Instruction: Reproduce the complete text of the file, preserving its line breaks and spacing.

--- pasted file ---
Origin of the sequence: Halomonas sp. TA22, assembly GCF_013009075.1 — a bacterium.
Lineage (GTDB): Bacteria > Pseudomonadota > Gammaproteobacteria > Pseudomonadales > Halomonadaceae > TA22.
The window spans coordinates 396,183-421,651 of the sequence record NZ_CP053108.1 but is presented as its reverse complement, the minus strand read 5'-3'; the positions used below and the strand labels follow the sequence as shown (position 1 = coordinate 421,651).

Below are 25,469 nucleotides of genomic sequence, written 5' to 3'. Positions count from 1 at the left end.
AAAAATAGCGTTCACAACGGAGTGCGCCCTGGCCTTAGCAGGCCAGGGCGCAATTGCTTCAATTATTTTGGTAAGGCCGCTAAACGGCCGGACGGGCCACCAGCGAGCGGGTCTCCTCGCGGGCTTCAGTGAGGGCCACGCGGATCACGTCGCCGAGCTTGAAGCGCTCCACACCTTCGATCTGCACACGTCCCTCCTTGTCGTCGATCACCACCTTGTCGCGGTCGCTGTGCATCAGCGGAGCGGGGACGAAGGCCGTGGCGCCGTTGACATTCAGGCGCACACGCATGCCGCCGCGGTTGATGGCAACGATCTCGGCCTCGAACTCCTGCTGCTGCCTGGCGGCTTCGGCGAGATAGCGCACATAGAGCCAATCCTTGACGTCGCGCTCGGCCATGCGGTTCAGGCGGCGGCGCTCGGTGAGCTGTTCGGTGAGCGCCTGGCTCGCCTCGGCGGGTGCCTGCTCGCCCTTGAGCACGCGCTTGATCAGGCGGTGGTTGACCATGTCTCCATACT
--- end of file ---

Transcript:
Origin of the sequence: Halomonas sp. TA22, assembly GCF_013009075.1 — a bacterium.
Lineage (GTDB): Bacteria > Pseudomonadota > Gammaproteobacteria > Pseudomonadales > Halomonadaceae > TA22.
The window spans coordinates 396,183-421,651 of the sequence record NZ_CP053108.1 but is presented as its reverse complement, the minus strand read 5'-3'; the positions used below and the strand labels follow the sequence as shown (position 1 = coordinate 421,651).

Below are 25,469 nucleotides of genomic sequence, written 5' to 3'. Positions count from 1 at the left end.
AAAAATAGCGTTCACAACGGAGTGCGCCCTGGCCTTAGCAGGCCAGGGCGCAATTGCTTCAATTATTTTGGTAAGGCCGCTAAACGGCCGGACGGGCCACCAGCGAGCGGGTCTCCTCGCGGGCTTCAGTGAGGGCCACGCGGATCACGTCGCCGAGCTTGAAGCGCTCCACACCTTCGATCTGCACACGTCCCTCCTTGTCGTCGATCACCACCTTGTCGCGGTCGCTGTGCATCAGCGGAGCGGGGACGAAGGCCGTGGCGCCGTTGACATTCAGGCGCACACGCATGCCGCCGCGGTTGATGGCAACGATCTCGGCCTCGAACTCCTGCTGCTGCCTGGCGGCTTCGGCGAGATAGCGCACATAGAGCCAATCCTTGACGTCGCGCTCGGCCATGCGGTTCAGGCGGCGGCGCTCGGTGAGCTGTTCGGTGAGCGCCTGGCTCGCCTCGGCGGGTGCCTGCTCGCCCTTGAGCACGCGCTTGATCAGGCGGTGGTTGACCATGTCTCCATACT